F1: Turbo 1.6 V6 in 2014?

Discussion in 'Motorsports' started by lucky strike, Jun 22, 2011.

  1. #1 lucky strike, Jun 22, 2011
    Last edited by a moderator: Apr 25, 2016

    Jun.22 (GMM) Formula one has taken another step towards overturning the scheduled 2013 engine rules.We reported on Sunday that Bernie Ecclestone summoned a meeting of the F1 Commission to take place at Heathrow airport on Wednesday.On the agenda was the formal scuttling of Jean Todt's four-cylinder regulations, because F1 chief executive Ecclestone as well as engine makers Ferrari, Mercedes and Cosworth were opposed.Ecclestone is arguing that Todt improperly introduced the four-cylinder rules without first going to the F1 Commission, and the whisper on Wednesday is that the body has now "unanimously" rubber-stamped an alternative.Telegraph correspondent Tom Cary revealed on Wednesday that F1 will stick with its current V8 engines through 2013 and then switch in 2014 to a new turbo 1.6 litre V6 formula."Unconfirmed as yet," he clarified.The Times' Kevin Eason agreed: "A whiff of compromise. Fascinating engine configuration though."Cary said the new rules will be voted on via fax by the World Motor Sport Council on Monday.
  2. so much to get volkswagen in
  3. better than an I4 i suppose
  4. I'll support this if it means that F1 engines will be over 900BHP once again, as they should be.
  5. 900hp WITHOUT KERS then yes.

    KERS is in no way keeping with the "green" idea.
  6. Single or twin turbo?
  7. nothing like a full restart on engine development to keep costs down
  8. hell eyah turbos
  9. Either way they go this is still good news. Can't wait to hear some turbos, even if it is a few years out. I think F1 still has a lot of work to do, but last year, and this year have been pretty damn good.
  10. Would be really surprised if they go with twin turbos.
  11. I really hope so, It feels strange when Nascar race cars have more bhp than F1-cars.
  12. Quote from espnf1.com;

    2014 engine regulations changed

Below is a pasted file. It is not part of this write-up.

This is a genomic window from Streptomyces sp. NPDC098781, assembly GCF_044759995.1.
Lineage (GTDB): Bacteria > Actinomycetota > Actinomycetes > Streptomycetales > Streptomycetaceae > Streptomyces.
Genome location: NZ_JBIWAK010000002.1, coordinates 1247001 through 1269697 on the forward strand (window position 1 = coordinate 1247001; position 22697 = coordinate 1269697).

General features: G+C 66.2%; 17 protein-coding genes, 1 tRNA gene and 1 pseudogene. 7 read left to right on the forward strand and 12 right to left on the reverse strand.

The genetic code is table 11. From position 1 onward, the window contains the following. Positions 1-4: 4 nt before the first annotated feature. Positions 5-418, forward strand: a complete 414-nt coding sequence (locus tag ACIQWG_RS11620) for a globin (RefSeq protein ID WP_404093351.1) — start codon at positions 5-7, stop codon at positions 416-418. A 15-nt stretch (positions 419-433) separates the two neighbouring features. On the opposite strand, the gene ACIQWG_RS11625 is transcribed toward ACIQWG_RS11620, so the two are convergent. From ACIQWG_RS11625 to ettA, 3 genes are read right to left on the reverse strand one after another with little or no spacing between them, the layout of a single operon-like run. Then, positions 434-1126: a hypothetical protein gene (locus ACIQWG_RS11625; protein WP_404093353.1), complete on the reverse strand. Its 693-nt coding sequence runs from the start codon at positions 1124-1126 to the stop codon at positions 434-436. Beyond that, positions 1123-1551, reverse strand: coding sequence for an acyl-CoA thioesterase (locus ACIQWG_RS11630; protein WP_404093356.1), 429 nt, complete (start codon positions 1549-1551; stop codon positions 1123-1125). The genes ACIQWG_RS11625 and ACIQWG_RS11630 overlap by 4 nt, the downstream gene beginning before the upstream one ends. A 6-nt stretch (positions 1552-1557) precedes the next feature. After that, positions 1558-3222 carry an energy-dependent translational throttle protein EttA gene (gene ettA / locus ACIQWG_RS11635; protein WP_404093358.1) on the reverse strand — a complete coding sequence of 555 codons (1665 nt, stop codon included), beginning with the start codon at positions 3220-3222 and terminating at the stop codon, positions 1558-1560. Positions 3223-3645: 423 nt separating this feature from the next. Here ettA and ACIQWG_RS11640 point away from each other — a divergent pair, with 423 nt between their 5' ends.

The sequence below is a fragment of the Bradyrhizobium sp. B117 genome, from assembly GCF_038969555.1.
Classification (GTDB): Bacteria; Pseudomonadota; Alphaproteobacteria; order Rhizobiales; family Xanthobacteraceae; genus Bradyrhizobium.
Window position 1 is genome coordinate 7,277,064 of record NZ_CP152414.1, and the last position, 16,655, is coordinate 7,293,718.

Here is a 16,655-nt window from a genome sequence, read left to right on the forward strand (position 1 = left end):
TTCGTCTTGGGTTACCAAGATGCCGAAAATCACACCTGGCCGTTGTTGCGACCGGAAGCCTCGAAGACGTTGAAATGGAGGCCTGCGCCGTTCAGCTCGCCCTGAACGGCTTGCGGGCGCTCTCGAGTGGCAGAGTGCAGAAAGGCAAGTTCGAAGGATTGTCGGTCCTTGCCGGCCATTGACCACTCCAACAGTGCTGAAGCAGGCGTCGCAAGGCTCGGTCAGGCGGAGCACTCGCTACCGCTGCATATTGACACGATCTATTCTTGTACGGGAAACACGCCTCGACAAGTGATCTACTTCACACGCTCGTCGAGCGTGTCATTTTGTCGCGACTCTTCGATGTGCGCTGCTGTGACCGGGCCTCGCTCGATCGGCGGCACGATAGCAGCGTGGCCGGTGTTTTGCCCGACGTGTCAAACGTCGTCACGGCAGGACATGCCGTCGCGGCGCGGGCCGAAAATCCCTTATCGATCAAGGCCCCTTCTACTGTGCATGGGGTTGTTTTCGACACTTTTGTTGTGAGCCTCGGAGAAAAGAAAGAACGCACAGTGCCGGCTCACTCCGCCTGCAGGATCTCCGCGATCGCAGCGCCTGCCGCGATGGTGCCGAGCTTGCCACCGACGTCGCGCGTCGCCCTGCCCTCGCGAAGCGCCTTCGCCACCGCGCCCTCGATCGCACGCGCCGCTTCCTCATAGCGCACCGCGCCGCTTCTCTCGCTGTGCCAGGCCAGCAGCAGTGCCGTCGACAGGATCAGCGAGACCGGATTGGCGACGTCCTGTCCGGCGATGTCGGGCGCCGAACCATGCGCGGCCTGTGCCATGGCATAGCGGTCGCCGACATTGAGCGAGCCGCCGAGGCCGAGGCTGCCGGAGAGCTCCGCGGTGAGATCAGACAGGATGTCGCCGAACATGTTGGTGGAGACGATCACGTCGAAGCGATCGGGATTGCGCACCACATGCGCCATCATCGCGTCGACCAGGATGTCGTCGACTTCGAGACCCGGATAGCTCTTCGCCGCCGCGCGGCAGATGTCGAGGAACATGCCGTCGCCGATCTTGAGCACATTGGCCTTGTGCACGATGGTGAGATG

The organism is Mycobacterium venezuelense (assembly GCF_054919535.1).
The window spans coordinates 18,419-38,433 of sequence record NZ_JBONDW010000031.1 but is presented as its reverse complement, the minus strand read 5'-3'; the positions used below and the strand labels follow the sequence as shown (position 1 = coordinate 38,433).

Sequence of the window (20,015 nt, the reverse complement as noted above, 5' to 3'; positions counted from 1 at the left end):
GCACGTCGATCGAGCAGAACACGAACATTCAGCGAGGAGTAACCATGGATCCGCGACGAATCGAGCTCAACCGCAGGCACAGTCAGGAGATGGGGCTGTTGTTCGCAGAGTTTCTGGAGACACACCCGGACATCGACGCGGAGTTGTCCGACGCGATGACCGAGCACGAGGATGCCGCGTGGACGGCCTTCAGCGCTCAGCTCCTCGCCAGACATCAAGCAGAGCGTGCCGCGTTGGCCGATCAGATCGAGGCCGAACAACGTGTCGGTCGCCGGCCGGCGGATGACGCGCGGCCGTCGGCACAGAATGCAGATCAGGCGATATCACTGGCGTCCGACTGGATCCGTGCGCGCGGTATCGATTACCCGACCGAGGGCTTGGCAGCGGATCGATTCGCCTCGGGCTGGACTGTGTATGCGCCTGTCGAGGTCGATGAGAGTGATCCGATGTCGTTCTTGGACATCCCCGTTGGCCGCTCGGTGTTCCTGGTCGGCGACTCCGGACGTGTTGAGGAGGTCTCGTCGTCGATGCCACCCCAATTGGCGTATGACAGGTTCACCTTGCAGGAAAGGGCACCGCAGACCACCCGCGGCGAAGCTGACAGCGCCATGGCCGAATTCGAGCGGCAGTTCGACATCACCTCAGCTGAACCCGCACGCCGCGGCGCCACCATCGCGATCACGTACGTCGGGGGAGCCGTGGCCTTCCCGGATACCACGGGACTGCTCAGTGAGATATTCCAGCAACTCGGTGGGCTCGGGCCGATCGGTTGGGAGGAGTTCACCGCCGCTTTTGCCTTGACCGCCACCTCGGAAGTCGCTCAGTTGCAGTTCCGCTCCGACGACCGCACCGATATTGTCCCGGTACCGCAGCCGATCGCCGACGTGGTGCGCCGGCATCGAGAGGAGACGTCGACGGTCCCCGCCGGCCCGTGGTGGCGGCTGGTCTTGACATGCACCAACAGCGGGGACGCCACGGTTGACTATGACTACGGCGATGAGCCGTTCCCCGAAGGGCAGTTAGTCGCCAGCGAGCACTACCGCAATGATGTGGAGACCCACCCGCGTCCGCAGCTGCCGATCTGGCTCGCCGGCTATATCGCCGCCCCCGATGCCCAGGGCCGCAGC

ESPNF1 Staff
    June 22, 2011

    The F1 Commission has agreed to delay the introduction of new engines until 2014 and has proposed to change the four-cylinder units to a 1.6 litre V6 turbo.

    Having previously agreed on four-cylinder turbos, many of the teams had expressed opposition to the original 2013 date to switch from the current 2.4 litre V8 engines. FIA president Jean Todt was a keen advocate of the 'greener' engines but had previously admitted that both Ferrari and Mercedes had voiced their concerns to him, while Cosworth recently asked for clarity.

    After the commission met today, it has emerged that the V6 has been agreed upon as a compromise, with KERS hybrid technology remaining in place and a further year's grace being given to develop the new units. The revised regulations will need to be ratified by the World Motor Sports Council following the European Grand Prix on Monday.

    Of the engine manufacturers only Renault had been fully supportive of the four-cylinder proposal, initially issuing Todt with a quit threat if the new regulations were not introduced, although it did later admit it just wanted a swift resolution to the issue.
  13. If they want to go green, shouldn't they promote efficiency?

    just give say 150L of fuel for a race, and they can use any engine configuration they want.
  14. the problem there would be guessing how much fuel to give per race. Theyre all different.
  15. Design the rules to equalise power output, then see them try and make their engine efficient so as to gain an advantage. Then you will see real savings on efficiency.

    /Broken record.
  16. Just get rid of KERS and return to V10.

    Did the savings they did from downsizing to V8s get wasted by KERS development anyway?
  17. I don't think the V8s were meant to save moneys.
  18. They were part of the FIA's vanity project.
  19. IE: Air restrictor.
  20. There is a race length, you can give x amount of gallons per y amount of miles. Then with track characteristics they can deal with it.
  21. Im almost to the point i dont care if they have 1cylinder engines, just aslong as they get rid of KERS
  22. Naaaahhhh I think KERS is definitely there to stay.
  23. Or they will have to use fuel saving modes on tracks with particularly high consumption.
  24. V2s in 2020?
  25. Then we may finally see Ducati and Harley-Davidson as engine suppliers.

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